Digging into the strata
Tomorrow: The plague of the plastic containers.
I’m not just a foodie, I’m a cookie (one who just loves cooking). And for a cookie, can there be a greater compliment than someone chasing you down for a recipe?
Cooking for volunteers at the Friends of the Library Book Sale recently, I was passed a note from someone who had tasted the previous night’s dinner dish and just had to have the 4-1-1. “It was the most delicious casserole,” she wrote. (Aw, shucks, ma’am, t’werent nothin’. Blush. Duck head. Toe ground.)
I was especially pleased because this was something I’d not attempted before: serving a hot dish at the sale.
The kitchen in which I work during the sale has no oven, I’d bake the dish at home, so it had to taste great at any temperature. I was determined to get away from sandwiches for once and to offer something hearty at the dinner hour.
The menu had to accommodate vegetarians and conservative appetites. And there was a budget. So, all-temperature dish. No meat. Something not too costly.
My tendency is always to look back. Penny pinching in the kitchen was more valued in yesteryear than today. Home cooks prided themselves on making use of ingredients that would otherwise go to waste.
I recalled a dish that was among the first I ever served to company when I nervously invited an older acquaintance to lunch back in the ’70s. The meal had to be prepared in advance as I had to work that morning. And I wanted something rather dainty as befitted a ladies luncheon.
My solution: strata, savory bread pudding, a Happy Homemaker alternative to quiche or souffle.
Standard strata ingredients are: stale, dry bread, a custard of eggs and milk and cheese, meats or vegetables, layered in a casserole dish, weighted down, held in the refrigerator overnight and baked. (Before preservatives, bread had a short shelf life; food sections were full of advice on how to use up stale bread.
Many people have forgotten the dish if they ever heard of it. But we had a lot of leftover bread ends from all those sandwiches. A cheese and spinach strata sounded delish. I made a test batch and learned a key lesson: Don’t overdo the cheese or other fatty ingredients or the strata will be too rich.
Here’s what I served:Cheese and spinach strata
1-1 1/2 loaves stale, dry bread, sliced, or cut into chunks*
2 boxes frozen spinach, defrosted (or 1 package fresh baby spinach)
1 onion, finely chopped
2-3 cups grated cheese**
4 cups milk
2 teaspoons salt (or to taste)
1/4 teaspoon pepper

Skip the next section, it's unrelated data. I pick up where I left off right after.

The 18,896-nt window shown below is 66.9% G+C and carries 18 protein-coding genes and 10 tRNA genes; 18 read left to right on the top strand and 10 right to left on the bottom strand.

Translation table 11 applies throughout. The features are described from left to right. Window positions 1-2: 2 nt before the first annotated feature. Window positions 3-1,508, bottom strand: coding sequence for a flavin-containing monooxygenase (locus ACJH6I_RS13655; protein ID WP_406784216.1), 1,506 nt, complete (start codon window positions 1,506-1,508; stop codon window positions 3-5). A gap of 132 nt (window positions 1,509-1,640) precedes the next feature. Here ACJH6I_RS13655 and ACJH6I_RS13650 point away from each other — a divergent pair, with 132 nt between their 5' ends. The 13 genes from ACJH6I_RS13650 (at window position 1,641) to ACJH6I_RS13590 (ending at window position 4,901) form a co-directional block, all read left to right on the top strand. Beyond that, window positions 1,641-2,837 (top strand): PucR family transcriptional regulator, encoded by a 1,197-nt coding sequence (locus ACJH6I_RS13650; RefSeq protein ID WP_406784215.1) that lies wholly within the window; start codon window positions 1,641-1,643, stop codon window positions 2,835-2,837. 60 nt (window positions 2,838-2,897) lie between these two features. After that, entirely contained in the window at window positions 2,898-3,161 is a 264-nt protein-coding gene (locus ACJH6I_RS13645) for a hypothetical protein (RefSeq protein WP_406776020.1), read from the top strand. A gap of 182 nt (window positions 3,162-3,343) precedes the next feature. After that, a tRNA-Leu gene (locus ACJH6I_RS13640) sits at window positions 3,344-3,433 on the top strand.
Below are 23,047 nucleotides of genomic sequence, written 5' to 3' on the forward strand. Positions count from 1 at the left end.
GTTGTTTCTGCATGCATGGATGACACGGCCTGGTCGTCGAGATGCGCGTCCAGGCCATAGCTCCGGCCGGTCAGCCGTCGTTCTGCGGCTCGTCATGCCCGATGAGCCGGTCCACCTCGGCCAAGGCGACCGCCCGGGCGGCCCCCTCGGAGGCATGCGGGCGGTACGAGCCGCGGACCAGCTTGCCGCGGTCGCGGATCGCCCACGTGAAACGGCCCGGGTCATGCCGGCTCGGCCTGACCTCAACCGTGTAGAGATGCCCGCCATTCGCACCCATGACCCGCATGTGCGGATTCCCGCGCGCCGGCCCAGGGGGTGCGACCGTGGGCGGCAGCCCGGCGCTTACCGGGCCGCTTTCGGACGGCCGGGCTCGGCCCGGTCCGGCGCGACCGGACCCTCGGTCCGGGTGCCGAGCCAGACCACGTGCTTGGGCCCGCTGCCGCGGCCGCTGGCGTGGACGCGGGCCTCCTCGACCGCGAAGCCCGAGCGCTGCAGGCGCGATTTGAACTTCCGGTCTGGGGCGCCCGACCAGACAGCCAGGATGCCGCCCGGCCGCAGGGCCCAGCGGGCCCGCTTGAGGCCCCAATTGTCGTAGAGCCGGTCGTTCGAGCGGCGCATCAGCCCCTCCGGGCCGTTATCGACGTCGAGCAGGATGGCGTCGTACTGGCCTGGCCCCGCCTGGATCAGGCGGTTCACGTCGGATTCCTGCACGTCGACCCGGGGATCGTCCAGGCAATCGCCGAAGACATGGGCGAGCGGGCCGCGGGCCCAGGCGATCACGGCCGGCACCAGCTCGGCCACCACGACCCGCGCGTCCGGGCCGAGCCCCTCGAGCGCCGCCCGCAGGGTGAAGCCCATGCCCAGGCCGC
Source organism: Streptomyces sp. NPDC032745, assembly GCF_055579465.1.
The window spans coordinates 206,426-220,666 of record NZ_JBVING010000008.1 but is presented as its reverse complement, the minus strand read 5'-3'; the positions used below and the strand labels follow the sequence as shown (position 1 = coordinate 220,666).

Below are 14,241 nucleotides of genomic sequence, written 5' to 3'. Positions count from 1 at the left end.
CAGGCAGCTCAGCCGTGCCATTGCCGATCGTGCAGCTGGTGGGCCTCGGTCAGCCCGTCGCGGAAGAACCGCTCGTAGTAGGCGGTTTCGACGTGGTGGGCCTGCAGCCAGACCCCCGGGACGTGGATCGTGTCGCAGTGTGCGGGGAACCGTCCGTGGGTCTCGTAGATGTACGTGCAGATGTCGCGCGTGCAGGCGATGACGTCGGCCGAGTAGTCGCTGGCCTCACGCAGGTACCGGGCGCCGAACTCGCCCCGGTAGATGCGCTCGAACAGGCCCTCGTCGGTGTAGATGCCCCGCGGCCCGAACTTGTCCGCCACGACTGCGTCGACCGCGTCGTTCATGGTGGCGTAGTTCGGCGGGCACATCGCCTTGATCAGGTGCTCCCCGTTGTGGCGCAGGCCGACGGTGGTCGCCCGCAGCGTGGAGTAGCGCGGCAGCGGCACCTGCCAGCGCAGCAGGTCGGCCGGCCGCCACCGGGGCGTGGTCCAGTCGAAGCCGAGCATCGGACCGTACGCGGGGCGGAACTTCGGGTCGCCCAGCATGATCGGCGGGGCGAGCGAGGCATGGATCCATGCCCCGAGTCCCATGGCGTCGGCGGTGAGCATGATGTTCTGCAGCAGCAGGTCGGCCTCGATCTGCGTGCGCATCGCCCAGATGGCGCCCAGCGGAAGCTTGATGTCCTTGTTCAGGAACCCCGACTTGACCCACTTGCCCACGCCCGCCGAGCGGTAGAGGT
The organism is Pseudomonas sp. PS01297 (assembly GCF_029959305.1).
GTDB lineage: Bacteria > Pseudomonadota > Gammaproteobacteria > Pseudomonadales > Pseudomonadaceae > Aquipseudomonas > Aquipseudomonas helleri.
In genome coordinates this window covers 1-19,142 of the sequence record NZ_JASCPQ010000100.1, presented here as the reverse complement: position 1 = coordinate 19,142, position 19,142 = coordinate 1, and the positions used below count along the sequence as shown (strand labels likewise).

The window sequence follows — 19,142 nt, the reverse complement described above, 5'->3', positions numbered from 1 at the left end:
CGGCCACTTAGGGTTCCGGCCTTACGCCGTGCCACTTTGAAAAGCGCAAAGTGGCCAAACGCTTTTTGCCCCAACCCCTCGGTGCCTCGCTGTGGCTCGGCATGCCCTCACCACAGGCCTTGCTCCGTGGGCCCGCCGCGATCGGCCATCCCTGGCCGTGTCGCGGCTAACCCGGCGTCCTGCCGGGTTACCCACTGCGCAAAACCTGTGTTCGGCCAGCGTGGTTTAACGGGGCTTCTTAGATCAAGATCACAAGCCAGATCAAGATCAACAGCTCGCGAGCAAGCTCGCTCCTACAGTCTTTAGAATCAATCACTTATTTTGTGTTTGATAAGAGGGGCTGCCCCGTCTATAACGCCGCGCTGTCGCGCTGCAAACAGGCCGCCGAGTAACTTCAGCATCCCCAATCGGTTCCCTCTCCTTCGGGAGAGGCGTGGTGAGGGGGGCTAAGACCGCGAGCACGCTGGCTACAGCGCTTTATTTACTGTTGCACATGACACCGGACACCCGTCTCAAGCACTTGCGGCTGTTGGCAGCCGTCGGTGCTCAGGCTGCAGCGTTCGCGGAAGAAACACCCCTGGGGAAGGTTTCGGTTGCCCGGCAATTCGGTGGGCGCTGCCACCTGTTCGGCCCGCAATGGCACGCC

1 tablespoon Dijon mustard
Very, very lightly, smear a little butter on each slice or chunk of bread. Line the bottom of a 9-by-13-inch pan with half the bread, reserving the remainder.
In a saute pan, melt a little butter and saute onion over medium heat until limp and translucent. Add defrosted or fresh spinach and cook until heated through.
Scatter half the spinach-onion mixture over the bread followed by an even sprinkling of cheese. Add the remaining bread slices or chunks. Scatter remaining spinach-onion mixture over bread.
In a large bowl, beat together eggs, milk, salt, pepper and Dijon. Pour evenly over casserole Sprinkle grated cheese over the top. Cover with plastic wrap. Place another 9-by-13 or a zippered plastic bag of rice or beans on top to sink the bread below the milk line.
Refrigerate overnight. Peel off plastic wrap (you may need to use a rubber spatula to release any cheese that has adheres to the plastic, allowing it to fall into place back on the casserole).
Bring to room temperature before baking. Bake at 350 degrees for one hour or possibly a little more until knife inserted in center comes out clean.
* Freeze bread ends and use when you’ve accumulated enough of them. Any type of savory bread may be used, from sliced grocery store loaves to rustic “French” or “Italian” varieties. Flavored breads — olive-and-rosemary, for instance — add interest. If the bread is soft and fresh, dry it in a 225-degree oven for 30 minutes.
** Cheddar works but Jarlsberg gives a less rich, more nutty and sophisticated flavor.
Variations: Add mushrooms or other chopped vegetables along with or in place of the spinach. Add seafood (crab is popular), chopped ham, sausage, cooked well-drained bacon, chunks of seasoned and baked tofu, tempeh or meat analog. Higher acid ingredients such as peeled and seeded tomatoes or a splash of balsamic vinegar in place of the Dijon help balance the richness of the dish. You may use low-fat milk but not non-fat. Egg substitute can be used for half the whole eggs.
Strata for the health-conscious: Don’t butter the bread; just use some butter-flavored spray. Use a higher-fiber bread but trim off really hard crusts. Use lowfat cheese, if you can stand it. Or substitute ricotta for part of the greated cheese; just dot it on. Use fresh spinach and maybe a little more of it. Saute onion and spinach in olive oil or olive oil spray. Use egg substitute (such as vegan Energ-G) for half the eggs. Use lowfat milk. Use 2 teaspoons or more dried herbs, or fresh herbs to pump up flavors to make up for loss of fat.
Tomorrow: The plague of the plastic containers.